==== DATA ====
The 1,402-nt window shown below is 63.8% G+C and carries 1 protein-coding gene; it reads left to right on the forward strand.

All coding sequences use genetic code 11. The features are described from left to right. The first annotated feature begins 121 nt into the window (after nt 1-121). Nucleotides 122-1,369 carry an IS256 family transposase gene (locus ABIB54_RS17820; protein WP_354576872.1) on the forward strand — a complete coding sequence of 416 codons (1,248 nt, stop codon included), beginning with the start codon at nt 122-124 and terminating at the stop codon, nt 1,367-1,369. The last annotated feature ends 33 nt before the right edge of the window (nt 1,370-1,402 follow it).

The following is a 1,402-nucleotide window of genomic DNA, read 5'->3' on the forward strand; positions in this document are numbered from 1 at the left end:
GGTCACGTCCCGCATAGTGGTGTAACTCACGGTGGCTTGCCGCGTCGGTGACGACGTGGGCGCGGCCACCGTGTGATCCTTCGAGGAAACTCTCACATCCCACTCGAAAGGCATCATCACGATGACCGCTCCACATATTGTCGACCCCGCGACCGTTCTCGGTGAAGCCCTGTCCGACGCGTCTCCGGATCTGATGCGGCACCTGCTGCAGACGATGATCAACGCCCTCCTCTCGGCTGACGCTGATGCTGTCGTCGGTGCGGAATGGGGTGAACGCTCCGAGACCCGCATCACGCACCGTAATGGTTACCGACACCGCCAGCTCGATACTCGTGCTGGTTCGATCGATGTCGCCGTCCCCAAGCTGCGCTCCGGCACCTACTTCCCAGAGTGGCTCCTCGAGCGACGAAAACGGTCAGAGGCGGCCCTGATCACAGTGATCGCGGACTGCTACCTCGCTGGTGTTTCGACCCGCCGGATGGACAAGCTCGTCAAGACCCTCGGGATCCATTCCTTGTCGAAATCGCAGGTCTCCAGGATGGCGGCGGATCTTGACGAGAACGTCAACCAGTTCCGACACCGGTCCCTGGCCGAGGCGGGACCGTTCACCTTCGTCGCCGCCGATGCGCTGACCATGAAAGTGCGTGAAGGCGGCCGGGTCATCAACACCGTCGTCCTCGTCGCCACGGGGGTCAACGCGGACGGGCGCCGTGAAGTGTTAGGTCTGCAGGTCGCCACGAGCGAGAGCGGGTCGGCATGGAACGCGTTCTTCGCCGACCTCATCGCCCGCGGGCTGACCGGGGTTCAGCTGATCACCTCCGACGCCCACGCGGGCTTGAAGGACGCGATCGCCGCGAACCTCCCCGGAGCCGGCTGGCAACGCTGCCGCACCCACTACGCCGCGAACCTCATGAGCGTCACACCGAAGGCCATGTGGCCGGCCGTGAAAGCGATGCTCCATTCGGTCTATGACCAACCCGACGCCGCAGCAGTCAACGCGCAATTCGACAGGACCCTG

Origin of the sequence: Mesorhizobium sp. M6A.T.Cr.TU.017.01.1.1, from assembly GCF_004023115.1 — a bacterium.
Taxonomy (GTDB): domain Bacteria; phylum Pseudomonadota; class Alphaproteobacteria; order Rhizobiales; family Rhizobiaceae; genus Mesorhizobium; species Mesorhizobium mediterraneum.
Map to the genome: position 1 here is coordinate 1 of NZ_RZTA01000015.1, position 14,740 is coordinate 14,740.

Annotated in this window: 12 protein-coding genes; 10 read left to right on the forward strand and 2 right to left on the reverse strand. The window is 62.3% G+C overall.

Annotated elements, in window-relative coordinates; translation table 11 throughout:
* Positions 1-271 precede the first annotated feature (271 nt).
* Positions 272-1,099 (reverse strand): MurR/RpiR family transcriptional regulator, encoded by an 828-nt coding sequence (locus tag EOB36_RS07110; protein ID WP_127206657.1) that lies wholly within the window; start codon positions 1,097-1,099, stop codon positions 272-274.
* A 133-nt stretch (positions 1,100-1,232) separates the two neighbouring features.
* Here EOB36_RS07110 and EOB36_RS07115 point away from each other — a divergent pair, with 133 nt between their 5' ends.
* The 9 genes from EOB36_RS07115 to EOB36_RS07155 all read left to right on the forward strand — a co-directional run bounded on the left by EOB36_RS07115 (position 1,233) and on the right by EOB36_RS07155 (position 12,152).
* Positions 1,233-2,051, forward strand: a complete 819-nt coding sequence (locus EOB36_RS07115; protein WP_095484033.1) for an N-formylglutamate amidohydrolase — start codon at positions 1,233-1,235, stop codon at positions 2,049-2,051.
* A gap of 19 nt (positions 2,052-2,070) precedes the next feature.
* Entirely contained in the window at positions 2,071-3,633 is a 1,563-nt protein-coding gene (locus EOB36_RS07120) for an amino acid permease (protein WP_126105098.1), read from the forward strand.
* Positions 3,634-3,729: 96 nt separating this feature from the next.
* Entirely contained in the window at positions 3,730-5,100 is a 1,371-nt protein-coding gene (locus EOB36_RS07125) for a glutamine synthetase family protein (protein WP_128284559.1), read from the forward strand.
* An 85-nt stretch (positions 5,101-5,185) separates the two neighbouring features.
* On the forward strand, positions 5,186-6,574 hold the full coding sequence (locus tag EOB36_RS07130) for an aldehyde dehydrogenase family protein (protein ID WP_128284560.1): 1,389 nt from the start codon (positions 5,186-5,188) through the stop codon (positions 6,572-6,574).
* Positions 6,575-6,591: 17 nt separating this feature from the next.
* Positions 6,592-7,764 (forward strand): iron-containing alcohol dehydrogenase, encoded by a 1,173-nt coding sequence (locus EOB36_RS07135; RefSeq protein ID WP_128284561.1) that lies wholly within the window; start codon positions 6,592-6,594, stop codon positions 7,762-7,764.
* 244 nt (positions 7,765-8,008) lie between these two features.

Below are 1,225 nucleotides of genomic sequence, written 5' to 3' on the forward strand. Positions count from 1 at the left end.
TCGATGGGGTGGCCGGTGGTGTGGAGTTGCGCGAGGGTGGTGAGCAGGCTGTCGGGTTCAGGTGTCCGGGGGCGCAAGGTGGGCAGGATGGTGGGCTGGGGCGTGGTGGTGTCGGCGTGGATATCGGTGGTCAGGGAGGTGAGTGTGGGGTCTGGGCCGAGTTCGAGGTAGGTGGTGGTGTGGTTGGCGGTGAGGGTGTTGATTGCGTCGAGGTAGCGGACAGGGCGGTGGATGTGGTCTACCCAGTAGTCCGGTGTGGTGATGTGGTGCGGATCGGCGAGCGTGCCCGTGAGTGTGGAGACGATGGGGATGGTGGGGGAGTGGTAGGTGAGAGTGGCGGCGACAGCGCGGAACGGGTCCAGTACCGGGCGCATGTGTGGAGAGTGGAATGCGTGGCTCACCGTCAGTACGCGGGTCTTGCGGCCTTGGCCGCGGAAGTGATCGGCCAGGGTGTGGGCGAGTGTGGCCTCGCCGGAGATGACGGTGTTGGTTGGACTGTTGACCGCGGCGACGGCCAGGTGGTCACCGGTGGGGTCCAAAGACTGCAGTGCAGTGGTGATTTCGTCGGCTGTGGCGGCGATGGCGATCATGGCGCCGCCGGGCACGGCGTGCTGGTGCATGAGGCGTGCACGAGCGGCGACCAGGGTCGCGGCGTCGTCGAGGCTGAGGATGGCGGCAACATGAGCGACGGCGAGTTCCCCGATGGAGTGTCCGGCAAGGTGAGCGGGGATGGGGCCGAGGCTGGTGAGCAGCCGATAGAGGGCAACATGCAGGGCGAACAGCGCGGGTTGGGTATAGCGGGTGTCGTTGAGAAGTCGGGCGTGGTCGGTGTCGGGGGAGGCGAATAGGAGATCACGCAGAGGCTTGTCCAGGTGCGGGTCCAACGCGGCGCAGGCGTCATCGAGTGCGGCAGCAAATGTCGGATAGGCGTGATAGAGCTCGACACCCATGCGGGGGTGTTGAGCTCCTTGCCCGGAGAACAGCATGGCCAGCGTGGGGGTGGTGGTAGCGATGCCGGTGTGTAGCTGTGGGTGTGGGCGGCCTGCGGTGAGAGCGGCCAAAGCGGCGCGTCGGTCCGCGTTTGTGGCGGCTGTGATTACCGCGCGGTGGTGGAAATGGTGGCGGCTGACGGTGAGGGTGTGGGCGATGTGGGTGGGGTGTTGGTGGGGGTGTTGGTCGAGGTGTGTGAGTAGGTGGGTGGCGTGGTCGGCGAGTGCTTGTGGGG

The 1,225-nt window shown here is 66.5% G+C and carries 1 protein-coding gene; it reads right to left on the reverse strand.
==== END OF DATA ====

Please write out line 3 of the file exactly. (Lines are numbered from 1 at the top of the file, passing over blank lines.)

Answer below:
The following is a 1,402-nucleotide window of genomic DNA, read 5'->3' on the forward strand; positions in this document are numbered from 1 at the left end: